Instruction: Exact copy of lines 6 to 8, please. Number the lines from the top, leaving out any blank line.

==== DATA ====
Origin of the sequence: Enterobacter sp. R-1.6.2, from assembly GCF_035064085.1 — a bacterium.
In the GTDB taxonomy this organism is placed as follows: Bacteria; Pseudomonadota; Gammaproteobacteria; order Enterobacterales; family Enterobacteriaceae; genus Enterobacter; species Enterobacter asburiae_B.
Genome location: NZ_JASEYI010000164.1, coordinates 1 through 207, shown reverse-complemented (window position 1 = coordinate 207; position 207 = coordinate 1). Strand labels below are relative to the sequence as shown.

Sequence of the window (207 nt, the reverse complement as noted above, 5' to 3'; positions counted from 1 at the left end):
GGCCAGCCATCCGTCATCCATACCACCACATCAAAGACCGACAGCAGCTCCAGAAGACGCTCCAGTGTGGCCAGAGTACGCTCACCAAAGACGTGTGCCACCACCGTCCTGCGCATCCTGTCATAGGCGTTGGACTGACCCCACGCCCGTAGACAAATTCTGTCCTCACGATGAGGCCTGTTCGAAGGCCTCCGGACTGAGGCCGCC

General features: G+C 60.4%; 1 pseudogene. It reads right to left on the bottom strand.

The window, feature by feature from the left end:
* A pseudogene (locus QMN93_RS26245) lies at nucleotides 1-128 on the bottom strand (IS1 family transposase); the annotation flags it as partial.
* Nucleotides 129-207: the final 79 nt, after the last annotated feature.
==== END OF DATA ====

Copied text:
General features: G+C 60.4%; 1 pseudogene. It reads right to left on the bottom strand.

The window, feature by feature from the left end:
* A pseudogene (locus QMN93_RS26245) lies at nucleotides 1-128 on the bottom strand (IS1 family transposase); the annotation flags it as partial.